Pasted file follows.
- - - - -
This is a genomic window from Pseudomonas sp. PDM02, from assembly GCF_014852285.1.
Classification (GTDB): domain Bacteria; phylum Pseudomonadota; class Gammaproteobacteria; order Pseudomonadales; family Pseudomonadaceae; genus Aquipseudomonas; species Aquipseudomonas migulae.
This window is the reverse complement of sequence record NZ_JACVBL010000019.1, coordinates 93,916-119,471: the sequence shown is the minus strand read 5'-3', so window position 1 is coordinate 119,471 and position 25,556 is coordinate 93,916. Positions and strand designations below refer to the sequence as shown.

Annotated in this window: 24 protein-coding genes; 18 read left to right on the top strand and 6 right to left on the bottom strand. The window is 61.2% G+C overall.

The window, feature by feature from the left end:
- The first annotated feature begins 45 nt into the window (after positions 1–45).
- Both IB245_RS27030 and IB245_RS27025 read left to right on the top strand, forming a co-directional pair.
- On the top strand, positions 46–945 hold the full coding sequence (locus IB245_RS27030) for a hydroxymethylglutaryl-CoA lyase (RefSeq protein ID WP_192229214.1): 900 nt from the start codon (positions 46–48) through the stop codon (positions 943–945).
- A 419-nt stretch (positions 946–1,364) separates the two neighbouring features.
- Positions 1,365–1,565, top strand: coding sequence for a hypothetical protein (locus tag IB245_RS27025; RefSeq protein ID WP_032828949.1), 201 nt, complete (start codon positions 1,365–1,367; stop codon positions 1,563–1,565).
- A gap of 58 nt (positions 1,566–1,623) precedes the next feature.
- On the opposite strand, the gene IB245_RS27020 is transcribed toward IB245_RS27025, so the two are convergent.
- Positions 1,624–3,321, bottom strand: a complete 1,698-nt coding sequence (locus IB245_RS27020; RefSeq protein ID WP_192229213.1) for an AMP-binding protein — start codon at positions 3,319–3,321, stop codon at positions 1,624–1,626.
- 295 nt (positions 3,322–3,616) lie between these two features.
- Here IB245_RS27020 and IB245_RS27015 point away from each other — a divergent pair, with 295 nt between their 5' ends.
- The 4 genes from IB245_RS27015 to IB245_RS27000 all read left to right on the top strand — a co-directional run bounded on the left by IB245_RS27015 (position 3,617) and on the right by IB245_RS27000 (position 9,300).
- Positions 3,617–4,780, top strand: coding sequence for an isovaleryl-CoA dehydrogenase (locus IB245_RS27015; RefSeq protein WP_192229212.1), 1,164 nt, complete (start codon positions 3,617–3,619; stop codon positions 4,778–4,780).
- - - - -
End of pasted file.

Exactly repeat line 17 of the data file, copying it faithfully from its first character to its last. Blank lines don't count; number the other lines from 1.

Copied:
- Positions 3,617–4,780, top strand: coding sequence for an isovaleryl-CoA dehydrogenase (locus IB245_RS27015; RefSeq protein WP_192229212.1), 1,164 nt, complete (start codon positions 3,617–3,619; stop codon positions 4,778–4,780).